SW Legal Educational Publishing

Mobile Goods May Be Moved Without Losing Perfected Security Interest
Description Landscaper had moved large equipment from Pennsylvania to New Jersey when it went bankrupt. Appeals court held that creditor's perfected security interest in the equipment in Pennsylvania was not lost by the move because the collateral consisted of "mobile goods."
Topic Negotiable Instruments/Commercial Paper
Key Words Secured Interest, Mobile Goods, Priority
C A S E   S U M M A R Y
Facts Varsity borrowed over $500,000 from PNC Bank to finance purchase of landscaping equipment (backhoes, etc.). The loan was made under Pennsylvania law, the equipment was collateral and the security interests were perfected. Varsity was to notify PNC if the equipment was moved out of state, but it did not. The equipment was in New Jersey when Varsity went bankrupt. The bankruptcy trustee asserted that because PNC did not perfect its security interest in New Jersey when the equipment was moved, then PNC it lost its perfected security interest (and would therefore get nothing). Bankruptcy court and district court agreed with that position. PNC appealed.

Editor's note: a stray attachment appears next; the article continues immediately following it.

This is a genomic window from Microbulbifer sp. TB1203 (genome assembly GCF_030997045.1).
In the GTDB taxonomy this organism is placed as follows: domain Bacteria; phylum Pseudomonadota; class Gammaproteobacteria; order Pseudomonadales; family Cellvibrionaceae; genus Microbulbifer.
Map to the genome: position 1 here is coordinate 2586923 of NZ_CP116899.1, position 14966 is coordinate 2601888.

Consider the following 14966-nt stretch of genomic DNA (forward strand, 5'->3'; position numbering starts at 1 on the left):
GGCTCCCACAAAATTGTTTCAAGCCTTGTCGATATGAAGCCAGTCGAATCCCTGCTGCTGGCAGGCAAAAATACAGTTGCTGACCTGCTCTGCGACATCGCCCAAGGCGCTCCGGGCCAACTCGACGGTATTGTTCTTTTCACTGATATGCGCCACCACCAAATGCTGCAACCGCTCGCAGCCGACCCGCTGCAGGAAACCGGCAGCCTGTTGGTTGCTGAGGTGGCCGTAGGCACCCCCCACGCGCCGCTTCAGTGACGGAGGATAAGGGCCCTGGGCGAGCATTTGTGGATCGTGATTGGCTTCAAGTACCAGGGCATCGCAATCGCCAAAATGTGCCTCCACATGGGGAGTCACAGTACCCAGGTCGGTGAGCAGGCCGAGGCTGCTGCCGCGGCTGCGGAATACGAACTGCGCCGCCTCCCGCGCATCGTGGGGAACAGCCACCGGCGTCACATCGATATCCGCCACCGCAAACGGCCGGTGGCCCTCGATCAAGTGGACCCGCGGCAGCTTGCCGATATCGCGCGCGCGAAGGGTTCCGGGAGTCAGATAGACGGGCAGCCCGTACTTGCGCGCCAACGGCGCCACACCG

Decision Reversed. Under UCC 9-103(3), if collateral is deemed to be "mobile goods," then transporting the collateral to another state would have no effect on PNC's perfected security interest in Pennsylvania. Since Varsity engaged in large scale landscaping, its machinery was routinely moved from site to site by truck. Like road building and construction equipment, these are mobile goods. PNC's interest has priority over that of the bankruptcy trustee.
Citation In re Varsity Sodding Service, 1998 WL 107982 (3rd Cir.)
or
139 F.3d 154 (3rd Cir., 1998)

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